In one embodiment with reference to block 330 of FIG. 3A, the folding query may be generated according to the pseudo-code shown in FIG. 3B. As used in FIG. 3B, a pattern node is a node in the folding query used to match nodes in the base graph based on information associated with the pattern node. In one example a pattern node may be a generator for nodes in the folded graph. These nodes may be restricted by conditions (e.g., internal, external). A pattern node may be connected to several pattern links to define a topological condition. A pattern link is an edge in the folding query used to match edges in the base graph based on information associated with the pattern link. In one example, a pattern link may be a generator for links in the folded graph. These links may be restricted by conditions. Pattern links are attached to a first node and the second node, which may be the same node. A person having ordinary skill in the art will recognize that the pseudo-code describes one possible technique for generating a folding query.

Inputs to the FIG. 3B code may include: a folding definition including pre-calculated anchoring rules, base query, base result. Outputs from the FIG. 3B code may include: a folding Query including specialized links described as traversing rules. Traversing rules are an example optimization that uses links that already exist in the base result instead of adding new links. Traversing rules identify the base links as relevant to the folding query.

FIG. 4 illustrates one embodiment of a system 400 associated with graph transformation. System 400 includes a configuration management data store (CMDB) 410. CMDB 410 stores descriptions of components of an information technology (IT) infrastructure. CMDB 410 also stores a directed graph describing relationships between components of the IT infrastructure. The directed graph may resemble, for example, graph 100 (see FIG. 1).

System 400 also includes topological query logic 420. Topological query logic 420 selects a sub-graph of the directed graph in response to a topological query. System 400 also includes a folding logic 430. Folding logic 430 transforms the sub-graph of the directed graph into a folded sub-graph based on information describing a desired display output. In one example, the folding logic 430 may transform the sub-graph by invoking a function of the topological query logic 420. Thus, the topological query logic 420 may facilitate transformation and/or construction of graphs. Invoking a function of the topological query logic 420 may be more efficient and/or cost effective than a transformation performed by an external logic, especially when the topological query logic 420 provides an efficient way to manipulate data in graph format. Reducing the number of distinct logics that interact with data in a process flow may reduce maintenance costs and server impact.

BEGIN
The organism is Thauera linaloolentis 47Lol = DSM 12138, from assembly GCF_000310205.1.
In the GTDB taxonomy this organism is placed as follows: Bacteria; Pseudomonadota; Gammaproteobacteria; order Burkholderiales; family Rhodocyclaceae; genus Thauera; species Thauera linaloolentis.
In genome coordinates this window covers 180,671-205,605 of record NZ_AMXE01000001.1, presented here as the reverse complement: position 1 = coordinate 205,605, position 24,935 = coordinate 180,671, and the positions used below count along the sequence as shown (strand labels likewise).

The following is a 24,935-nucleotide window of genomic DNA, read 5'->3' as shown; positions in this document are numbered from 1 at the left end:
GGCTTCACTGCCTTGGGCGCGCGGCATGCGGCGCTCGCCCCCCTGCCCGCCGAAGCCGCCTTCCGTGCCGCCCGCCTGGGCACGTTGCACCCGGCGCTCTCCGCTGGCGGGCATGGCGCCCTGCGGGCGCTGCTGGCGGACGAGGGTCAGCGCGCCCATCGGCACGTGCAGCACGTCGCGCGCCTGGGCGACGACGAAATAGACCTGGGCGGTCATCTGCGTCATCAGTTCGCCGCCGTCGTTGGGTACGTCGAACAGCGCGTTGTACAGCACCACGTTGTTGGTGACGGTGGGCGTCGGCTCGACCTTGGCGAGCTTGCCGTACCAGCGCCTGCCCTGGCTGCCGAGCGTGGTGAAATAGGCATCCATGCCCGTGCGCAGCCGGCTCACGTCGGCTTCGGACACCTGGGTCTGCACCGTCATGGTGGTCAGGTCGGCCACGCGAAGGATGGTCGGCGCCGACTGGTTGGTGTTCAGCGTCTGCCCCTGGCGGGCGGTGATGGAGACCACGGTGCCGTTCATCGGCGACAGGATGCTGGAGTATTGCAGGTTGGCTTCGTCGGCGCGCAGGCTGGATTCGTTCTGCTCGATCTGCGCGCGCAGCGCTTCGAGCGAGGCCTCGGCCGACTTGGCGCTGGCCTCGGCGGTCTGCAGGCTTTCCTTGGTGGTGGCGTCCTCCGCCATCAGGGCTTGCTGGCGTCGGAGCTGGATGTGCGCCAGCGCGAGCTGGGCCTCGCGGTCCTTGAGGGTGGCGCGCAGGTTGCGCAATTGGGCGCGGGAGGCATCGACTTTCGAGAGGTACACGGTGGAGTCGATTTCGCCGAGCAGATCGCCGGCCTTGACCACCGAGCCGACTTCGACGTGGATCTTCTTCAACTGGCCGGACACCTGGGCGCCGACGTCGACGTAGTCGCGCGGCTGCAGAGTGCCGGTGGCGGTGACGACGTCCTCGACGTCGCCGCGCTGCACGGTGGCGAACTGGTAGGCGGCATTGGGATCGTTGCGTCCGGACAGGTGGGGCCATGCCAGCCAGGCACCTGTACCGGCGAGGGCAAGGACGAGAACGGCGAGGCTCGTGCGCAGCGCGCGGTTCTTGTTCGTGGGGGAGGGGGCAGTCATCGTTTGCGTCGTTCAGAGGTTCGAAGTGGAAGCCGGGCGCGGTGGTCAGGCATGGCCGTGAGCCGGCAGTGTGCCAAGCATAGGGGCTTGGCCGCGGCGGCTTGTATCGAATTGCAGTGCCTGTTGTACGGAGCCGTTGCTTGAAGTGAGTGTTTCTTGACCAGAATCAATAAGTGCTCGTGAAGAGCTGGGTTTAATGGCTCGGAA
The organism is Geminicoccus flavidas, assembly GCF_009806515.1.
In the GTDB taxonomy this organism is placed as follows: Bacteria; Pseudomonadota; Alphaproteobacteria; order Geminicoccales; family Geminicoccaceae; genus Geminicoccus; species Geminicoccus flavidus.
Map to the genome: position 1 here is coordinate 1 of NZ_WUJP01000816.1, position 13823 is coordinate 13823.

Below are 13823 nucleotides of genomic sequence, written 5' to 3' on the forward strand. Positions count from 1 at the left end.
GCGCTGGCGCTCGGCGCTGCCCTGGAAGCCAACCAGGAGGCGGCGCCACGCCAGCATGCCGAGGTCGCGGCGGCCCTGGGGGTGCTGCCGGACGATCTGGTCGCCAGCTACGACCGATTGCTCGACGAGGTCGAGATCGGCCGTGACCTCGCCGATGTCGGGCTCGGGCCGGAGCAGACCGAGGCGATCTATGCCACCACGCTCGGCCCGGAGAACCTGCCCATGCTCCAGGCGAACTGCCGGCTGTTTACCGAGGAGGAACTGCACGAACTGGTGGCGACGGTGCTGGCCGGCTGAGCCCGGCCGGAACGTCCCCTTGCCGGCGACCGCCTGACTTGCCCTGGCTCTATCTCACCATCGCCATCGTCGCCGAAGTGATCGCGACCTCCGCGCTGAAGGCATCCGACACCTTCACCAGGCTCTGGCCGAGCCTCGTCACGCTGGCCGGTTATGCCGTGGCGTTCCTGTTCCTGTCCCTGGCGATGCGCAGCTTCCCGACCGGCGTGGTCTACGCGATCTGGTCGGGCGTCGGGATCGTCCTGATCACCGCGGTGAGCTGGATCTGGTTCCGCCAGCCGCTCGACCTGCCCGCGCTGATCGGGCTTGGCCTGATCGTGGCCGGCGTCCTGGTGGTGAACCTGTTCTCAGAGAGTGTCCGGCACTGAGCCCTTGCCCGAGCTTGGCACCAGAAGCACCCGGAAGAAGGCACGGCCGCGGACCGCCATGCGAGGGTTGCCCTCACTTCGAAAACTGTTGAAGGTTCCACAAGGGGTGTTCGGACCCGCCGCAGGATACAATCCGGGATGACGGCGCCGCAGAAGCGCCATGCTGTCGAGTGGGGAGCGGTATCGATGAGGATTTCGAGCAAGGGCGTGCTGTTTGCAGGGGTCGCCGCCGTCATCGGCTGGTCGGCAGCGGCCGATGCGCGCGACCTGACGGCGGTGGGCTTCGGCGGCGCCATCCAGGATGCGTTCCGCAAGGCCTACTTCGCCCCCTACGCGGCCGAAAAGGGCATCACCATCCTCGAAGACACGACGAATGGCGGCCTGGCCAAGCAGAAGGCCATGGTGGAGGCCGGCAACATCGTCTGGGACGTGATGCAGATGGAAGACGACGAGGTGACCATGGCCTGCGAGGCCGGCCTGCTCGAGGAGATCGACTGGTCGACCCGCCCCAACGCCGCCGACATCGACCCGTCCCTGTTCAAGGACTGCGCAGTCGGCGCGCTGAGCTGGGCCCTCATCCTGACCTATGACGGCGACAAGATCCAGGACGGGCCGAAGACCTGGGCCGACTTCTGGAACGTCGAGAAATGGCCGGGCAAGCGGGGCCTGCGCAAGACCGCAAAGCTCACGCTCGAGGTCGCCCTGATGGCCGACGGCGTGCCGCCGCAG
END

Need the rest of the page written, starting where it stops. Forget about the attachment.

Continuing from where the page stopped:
FIG. 5 illustrates another embodiment of a system 500 associated with graph transformation. System 500 includes several elements similar to those described in reference to system 400 (FIG. 4). For example, system 500 includes a configuration management data store 510, topological query logic 520, and folding logic 530.

System 500 also includes provision logic 550. Provision logic 550 may provide the folded sub-graph to a client 599. The graph may be provided as a file, a packet, and so on. The client 599 may generate a view of a portion of the IT infrastructure as a function of the folded sub-graph. Generating the view from the folded sub-graph by the client may facilitate certain optimizations. For example, because the folded sub-graph has been organized, the client may be able to add information to the view that represents grouping information. Additionally, because the folded sub-graph is stored locally on the client 599, portions of the view may be generated on demand. For example, initially, the view may only include top-level elements in the folded sub-graph. However, upon input from a user, the client 599 may read lower level elements from the folded sub-graph into the view without having to generate another query to the system 500.

System 500 also includes receipt logic 540. Receipt logic 540 may receive the topological query and the information describing the desired display output from the client 599. The client 599 may provide the query and the information in response to a user input. The information describing the desired display output may describe a hierarchy of information to be displayed in the view. Thus the client 599 may receive information from a user that tells the client 599 what information the user would like the client 599 to acquire from the database in addition to how the data is to be presented. This may allow the user to interact with a what-you-see-is-what-you-get (WYSIWYG) interface provided by the client 599. Instead of a complex set of rules that the user has to learn, the user may be able to describe a desired view graphically in terms already familiar to the user.